LAGUNA BEACH, Calif. – Jill Lockhart’s nightmare began when she woke up to the sounds of her neighborhood falling apart – wood cracking, glass shattering and jackhammer-like noises she could not identify.

She pulled on a pair of shorts lying near the bed, grabbed her 2-year-old and threw him over her shoulder, then ran upstairs to get her 4-year-old.

“I said, ‘Let’s go, we have to get out of the house, the house is moving.”

As they ran outside, she saw the homes around her slipping away because of a landslide that destroyed 18 homes in her neighborhood of multimillion-dollar homes. Another 20 were in danger and authorities would soon evacuate 1,000 people from the hillside. At least four people suffered minor injuries.

“You could hear the homes breaking. You could hear the cracking wood,” she said.

Barefoot and holding onto Tyson, 2, and Trey, 4, for dear life, she stumbled to the family SUV in the driveway and got in, but a phone pole came crashing down onto the car, she said.

‘Our whole lives’

She got the kids out and took off on Flamingo Road. “It was horrible. It was like a nightmare,” the 35-year-old mother said. The pavement was “shifting up and down” and then the road went nowhere, sheared off.

A passing teenager grabbed her older son and together they scrambled down the scrub-covered hillside to safety.

Her two-story home was destroyed.

“I don’t know how everyone got out alive,” she said at the bottom of the hill. “My cat’s still up there, our whole lives, everything.”

A friend gave her shoes, socks, a sweatshirt and a hat in the morning fog. Her husband, Bobby, a surfwear salesman, rushed home from work to find his home gone but his family safe.

The sounds started before 7 a.m. as power poles went down, homes fractured, trees disappeared and tons of ground gave way.

“People were running down the hill like a bomb had gone off. I mean literally, they had their bed clothes on,” said Robert Pompeo, 56, a retiree whose home is about 75 yards from the ridge where the most homes were lost.

Those admitted to South Coast Medical Center in Laguna Beach included two children in good condition, hospital spokeswoman Maggie Baumann said. Police Capt. Danelle Adams said two people were treated at the scene for minor injuries.

The cause of the disaster was under investigation. But Ed Harp of the U.S. Geological Survey said it was almost certainly related to the winter storms that drenched Southern California.

Laguna Beach has been dry since a trace of rainfall nearly a month ago, but before that, Southern California had its second-rainiest season on record. The region has gotten nearly 28 inches of rain since last July, more than double the annual average.

Early estimates were that 15 to 18 homes were so badly damaged that they were considered “a total loss,” police Capt. Danelle Adams said.

“Approximately 20 more are very tenuous,” she said. Mayor Elizabeth Pearson-Schneider said 1,000 people were evacuated from about 350 homes.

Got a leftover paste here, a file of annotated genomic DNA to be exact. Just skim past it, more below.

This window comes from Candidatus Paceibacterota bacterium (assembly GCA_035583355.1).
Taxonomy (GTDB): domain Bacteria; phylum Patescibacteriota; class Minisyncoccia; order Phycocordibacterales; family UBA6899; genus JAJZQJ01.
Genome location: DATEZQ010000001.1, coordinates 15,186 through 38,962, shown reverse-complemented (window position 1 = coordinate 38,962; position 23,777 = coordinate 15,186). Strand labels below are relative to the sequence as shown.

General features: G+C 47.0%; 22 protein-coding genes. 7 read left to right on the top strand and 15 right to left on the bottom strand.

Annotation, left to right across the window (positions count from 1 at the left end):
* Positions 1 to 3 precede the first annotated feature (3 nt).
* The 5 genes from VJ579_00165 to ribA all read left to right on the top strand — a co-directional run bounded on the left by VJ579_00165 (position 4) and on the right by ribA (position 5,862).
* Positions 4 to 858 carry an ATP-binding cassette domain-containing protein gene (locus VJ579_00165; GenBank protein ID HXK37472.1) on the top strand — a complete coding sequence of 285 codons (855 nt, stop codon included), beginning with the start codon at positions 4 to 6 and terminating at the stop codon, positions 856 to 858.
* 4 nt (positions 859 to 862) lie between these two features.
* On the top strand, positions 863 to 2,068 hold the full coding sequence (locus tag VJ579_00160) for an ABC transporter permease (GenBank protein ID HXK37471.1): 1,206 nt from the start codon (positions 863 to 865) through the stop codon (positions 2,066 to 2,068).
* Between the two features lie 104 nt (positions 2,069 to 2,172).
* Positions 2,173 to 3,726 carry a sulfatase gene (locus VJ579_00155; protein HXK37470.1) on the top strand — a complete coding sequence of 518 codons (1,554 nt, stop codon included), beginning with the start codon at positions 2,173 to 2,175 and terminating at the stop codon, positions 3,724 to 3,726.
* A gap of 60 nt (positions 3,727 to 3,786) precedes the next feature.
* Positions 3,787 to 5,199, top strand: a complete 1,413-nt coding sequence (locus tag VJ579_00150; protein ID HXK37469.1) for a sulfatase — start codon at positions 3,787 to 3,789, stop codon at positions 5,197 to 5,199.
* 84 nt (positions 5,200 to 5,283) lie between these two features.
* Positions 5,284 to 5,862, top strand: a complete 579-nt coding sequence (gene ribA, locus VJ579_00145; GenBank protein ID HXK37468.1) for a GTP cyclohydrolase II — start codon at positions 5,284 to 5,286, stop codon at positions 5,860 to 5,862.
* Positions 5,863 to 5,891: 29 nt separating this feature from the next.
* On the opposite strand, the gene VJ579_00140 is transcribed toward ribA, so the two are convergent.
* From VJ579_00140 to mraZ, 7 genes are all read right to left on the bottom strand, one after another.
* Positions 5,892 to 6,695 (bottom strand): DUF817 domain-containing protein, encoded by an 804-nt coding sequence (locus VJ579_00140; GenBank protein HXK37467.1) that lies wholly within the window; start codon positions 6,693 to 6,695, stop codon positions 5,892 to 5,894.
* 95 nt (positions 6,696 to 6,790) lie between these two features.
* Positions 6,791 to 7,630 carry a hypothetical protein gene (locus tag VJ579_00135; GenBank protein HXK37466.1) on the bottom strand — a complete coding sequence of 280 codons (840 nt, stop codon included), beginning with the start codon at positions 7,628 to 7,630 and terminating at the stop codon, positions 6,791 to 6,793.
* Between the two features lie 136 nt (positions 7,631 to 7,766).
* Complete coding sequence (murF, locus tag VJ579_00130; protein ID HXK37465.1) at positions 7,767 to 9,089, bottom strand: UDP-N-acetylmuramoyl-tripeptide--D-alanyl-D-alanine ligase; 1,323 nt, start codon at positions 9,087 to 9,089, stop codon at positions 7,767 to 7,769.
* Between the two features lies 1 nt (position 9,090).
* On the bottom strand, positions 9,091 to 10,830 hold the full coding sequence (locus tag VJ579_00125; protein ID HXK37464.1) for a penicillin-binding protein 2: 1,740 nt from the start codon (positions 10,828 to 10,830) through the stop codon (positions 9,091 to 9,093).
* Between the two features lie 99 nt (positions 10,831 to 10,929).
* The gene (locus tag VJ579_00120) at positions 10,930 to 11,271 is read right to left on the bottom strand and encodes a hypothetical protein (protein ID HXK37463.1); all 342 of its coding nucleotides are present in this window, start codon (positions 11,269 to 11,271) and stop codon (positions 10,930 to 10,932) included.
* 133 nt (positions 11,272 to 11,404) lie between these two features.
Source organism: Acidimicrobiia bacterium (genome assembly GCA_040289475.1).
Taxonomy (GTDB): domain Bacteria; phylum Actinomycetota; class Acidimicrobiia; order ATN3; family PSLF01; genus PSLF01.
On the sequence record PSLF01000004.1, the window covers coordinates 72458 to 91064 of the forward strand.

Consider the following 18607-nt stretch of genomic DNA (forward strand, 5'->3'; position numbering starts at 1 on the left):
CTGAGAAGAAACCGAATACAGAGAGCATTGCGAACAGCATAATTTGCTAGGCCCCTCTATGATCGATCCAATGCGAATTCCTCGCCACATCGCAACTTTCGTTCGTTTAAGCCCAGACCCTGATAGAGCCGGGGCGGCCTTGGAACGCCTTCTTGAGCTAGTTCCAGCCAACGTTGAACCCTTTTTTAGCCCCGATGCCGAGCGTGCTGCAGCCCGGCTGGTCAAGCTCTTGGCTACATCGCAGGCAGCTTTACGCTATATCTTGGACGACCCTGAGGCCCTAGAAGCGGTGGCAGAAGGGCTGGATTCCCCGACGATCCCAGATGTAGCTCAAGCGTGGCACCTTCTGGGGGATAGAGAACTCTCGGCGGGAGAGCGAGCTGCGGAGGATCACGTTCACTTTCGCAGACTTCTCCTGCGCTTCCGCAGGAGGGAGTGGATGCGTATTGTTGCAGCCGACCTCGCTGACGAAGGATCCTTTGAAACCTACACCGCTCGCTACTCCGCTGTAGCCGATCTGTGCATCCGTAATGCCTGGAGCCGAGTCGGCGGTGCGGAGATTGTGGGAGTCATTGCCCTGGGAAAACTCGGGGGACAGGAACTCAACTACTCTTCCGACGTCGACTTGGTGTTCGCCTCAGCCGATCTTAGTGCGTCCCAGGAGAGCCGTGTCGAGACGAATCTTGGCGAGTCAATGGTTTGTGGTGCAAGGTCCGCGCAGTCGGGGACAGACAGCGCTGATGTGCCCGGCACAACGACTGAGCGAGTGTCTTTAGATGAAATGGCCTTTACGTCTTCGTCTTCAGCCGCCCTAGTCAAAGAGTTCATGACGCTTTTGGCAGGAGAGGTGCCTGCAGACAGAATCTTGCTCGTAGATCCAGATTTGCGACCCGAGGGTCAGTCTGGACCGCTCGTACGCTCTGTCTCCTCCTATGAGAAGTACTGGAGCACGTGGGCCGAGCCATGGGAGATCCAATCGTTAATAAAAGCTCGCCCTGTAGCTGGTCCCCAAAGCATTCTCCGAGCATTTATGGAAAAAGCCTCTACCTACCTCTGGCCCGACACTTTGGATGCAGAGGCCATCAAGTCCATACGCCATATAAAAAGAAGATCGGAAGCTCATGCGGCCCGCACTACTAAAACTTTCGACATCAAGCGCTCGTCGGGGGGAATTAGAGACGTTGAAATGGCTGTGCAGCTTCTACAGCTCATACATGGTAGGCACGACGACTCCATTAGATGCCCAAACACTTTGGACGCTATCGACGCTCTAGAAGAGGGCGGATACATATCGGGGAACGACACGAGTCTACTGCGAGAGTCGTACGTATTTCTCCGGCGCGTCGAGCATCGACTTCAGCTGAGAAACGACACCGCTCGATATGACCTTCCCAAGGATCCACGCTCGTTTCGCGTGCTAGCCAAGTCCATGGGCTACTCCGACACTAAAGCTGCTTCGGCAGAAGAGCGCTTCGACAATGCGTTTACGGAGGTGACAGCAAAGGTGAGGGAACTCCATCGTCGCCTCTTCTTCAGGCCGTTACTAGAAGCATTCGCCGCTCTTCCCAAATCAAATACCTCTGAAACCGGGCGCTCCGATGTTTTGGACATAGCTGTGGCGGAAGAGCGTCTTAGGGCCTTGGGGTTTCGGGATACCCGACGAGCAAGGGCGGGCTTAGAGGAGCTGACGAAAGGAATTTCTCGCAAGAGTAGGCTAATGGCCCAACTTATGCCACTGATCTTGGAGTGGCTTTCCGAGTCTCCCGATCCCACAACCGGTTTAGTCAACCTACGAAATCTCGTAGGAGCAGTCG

Sheriff’s deputies were going door-to-door checking for victims, county officials said, noting that search and rescue workers were standing by if needed.

The hillside 50 miles southeast of Los Angeles was littered with broken homes, some trailing debris while others, curiously intact, lay at odd angles dozens of feet below the brown gashes that once held their foundations.

One house, snapped in two, had an American flag fluttering from a balcony.

Several homes had fronts hanging in midair where the earth beneath their foundations had given way.

Homes at the top of the ridge were not damaged although artist Scott Moore, 55, was forced to leave. His water and power were out but he planned to return as soon as possible.

‘I’ll stay here forever’

“I’ll stay here forever,” he said. “It’s very unfortunate for those who are in the middle of it. I just hope they all come out all right.”

Laguna Beach, its shoreline dotted with coves and tide pools and offering vistas of the Pacific from coastal bluffs, has some of Southern California’s most desired real estate.

But the neighborhoods historically have been victim to flooding, mudslides and wildfires. Several homes were red-tagged as uninhabitable in February.

In October 1978, a slide in the same canyon damaged or destroyed 50 homes, many of which were rebuilt.

In February 1998, a rainstorm triggered slides that damaged 300 homes, 18 of them seriously. Two people were killed. An October 1993 fire swept down into the city and destroyed some 400 homes. Most were rebuilt within a half-dozen years.

Last January, a landslide crashed down into the coastal community of La Conchita, in Ventura County northwest of Los Angeles, killing 10 people.

Laguna Beach’s Pageant of the Masters – a 70-year-old festival in which famous artworks are recreated with live actors – has drawn crowds for decades, reinforcing the town’s reputation as an art colony.

The community was prominently featured on the MTV hit reality show “Laguna Beach: The Real Orange County” that debuted in September. The show chronicled the lifestyle and love lives of teenagers who lived there.

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